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A novel protein therapy for efficient skin wound healing | BY HEIDI


 


A protein named Agrin has been discovered to promote wound healing and repair, when it is triggered after skin tissue is injured. These findings could pave the way for the development of Agrin protein therapy to accelerate skin tissue healing for chronic wounds from diabetes or burns. The research, led by A*STAR's Institute of Molecular and Cell Biology (IMCB), was published in the journal Nature Communications on 3 November 2021.


One in 20 Singaporeans is afflicted with chronic wound conditions. Complications in the healing of chronic wounds are prevalent in patients suffering from diabetes or burn injuries, and are a leading cause of amputation and decreased emotional wellbeing for patients. During injury, a major chunk of extracellular matrix (ECM) -- which helps to rebuild tissue -- is lost, therefore delaying wound healing. As such, the timely replenishment of key ECM proteins may accelerate wound healing.


In this study, researchers have shown that timely induction or exogenous supplementation of Agrin, an ECM protein, may promote accelerated healing of injured skin tissues. Using both human and pre-clinical models, they found that physical injury to the skin tissue enhanced the expression of Agrin, which preserves the mechanical architecture of injured skin layers by repairing the skin tissue.


The IMCB team in collaboration with the Mechanobiology Institute, National University of Singapore also discovered that a recombinant fragment of Agrin that can be easily produced, sAgrin, may serve as a bio-additive material to improve healing when applied as a topical hydrogel to the injured skin. These findings would advance the development of Agrin-based bio-scaffolds that could offer accelerated skin tissue healing by restoring the damaged tissue.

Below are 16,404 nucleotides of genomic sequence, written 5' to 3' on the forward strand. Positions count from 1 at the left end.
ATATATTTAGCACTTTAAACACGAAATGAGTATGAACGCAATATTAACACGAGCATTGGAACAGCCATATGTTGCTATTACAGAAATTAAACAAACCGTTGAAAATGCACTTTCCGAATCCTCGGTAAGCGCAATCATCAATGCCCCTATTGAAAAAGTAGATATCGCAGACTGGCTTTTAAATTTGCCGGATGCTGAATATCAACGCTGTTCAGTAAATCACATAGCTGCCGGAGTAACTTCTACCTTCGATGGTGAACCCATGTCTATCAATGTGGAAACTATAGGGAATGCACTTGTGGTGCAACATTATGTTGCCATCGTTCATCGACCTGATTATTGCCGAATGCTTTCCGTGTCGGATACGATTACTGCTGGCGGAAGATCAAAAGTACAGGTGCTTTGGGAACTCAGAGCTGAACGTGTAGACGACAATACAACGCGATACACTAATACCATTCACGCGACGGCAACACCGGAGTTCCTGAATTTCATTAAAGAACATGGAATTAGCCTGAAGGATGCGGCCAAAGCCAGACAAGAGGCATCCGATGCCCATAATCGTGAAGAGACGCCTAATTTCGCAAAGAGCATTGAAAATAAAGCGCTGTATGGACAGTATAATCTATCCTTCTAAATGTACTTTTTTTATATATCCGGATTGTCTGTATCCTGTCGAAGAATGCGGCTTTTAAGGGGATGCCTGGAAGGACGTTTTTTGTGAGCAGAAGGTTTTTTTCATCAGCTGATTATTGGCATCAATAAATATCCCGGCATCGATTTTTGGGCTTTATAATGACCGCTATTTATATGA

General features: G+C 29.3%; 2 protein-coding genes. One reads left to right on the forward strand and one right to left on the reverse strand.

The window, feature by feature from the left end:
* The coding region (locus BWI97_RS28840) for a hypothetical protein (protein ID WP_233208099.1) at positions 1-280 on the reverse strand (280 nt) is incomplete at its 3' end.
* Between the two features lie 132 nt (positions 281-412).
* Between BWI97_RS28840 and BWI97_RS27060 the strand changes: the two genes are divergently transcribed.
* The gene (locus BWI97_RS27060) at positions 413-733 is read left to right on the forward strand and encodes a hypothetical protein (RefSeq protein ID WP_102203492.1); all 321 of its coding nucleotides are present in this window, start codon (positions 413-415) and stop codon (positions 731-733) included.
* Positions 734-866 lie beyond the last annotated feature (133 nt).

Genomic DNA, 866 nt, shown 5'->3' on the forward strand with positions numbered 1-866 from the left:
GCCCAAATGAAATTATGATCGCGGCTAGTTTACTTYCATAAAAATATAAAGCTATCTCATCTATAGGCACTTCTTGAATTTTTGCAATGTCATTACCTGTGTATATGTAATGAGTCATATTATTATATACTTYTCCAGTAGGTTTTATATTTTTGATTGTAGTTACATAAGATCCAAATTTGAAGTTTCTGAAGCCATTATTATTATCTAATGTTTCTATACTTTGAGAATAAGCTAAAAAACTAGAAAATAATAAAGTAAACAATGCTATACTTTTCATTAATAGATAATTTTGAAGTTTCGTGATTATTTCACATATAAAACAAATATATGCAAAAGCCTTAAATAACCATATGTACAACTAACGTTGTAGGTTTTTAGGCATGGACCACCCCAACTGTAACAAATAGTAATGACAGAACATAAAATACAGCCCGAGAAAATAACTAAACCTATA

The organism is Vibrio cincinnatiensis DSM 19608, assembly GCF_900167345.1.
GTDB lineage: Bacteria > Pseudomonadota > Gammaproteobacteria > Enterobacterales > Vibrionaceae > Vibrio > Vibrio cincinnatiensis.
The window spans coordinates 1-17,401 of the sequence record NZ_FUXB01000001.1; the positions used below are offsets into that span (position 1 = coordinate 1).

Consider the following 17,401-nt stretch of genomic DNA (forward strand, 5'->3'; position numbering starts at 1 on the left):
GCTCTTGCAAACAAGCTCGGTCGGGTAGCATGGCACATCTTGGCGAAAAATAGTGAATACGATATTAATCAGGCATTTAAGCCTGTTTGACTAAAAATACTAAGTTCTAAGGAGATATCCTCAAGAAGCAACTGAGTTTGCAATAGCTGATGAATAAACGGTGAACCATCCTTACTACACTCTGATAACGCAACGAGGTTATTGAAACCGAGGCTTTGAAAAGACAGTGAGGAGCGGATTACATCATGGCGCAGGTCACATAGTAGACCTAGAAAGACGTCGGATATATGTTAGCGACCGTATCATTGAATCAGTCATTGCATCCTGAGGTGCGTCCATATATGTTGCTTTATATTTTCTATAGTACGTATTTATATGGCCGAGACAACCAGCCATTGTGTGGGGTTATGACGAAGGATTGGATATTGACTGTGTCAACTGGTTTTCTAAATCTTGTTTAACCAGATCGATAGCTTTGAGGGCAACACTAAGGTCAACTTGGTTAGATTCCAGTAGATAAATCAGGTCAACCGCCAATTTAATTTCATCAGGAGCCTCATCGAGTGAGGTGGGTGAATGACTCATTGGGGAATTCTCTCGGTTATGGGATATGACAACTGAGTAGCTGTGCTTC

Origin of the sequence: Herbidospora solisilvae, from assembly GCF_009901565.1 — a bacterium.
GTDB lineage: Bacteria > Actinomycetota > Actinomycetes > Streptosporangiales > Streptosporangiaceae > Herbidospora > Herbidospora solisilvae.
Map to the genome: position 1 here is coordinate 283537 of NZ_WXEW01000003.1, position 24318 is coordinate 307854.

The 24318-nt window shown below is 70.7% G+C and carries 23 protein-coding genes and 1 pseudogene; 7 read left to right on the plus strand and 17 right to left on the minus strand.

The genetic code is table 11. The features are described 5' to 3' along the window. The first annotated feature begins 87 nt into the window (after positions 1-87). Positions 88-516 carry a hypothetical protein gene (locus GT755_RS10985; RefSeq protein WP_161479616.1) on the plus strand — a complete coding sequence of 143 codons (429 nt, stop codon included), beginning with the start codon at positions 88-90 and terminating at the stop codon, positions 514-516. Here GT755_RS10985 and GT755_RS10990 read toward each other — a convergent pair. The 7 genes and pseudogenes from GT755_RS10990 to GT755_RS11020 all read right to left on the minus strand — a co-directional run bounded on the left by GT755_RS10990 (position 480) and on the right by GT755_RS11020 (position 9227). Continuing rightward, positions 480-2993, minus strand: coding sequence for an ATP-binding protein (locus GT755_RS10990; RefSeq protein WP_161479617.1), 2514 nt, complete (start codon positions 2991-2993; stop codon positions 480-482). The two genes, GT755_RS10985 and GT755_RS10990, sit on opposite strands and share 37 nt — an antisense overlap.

"We found that in our preclinical wound healing models, Agrin protein therapy offers accelerated healing, compared to collagen gels that are in the market. Besides healing wounds at a faster pace, Agrin therapy preserves the wound microenvironment that enforces better repair mechanisms than existing controls used in the study. The findings offer the potential for developing Agrin-based wound healing biomaterials that could help patients with chronic wounds," said Dr Sayan Chakraborty, Senior Research Scientist at A*STAR's IMCB and lead researcher of the study.


"Recent studies from various labs in the scientific community have implicated a role of Agrin in repair and regeneration of diverse tissues and organs. This study may offer a novel approach for regenerative medicine beyond conventional chronic wound treatments and improve health outcomes," said Professor Wanjin Hong, Executive Director of IMCB and senior corresponding author of the study.


Moving forward, the research team plans to extend testing of sAgrin therapy on pre-clinical wound healing models to improve the efficacy of the study, as well as to develop bioprinted scaffolds with Agrin that could help to repair damaged tissue.

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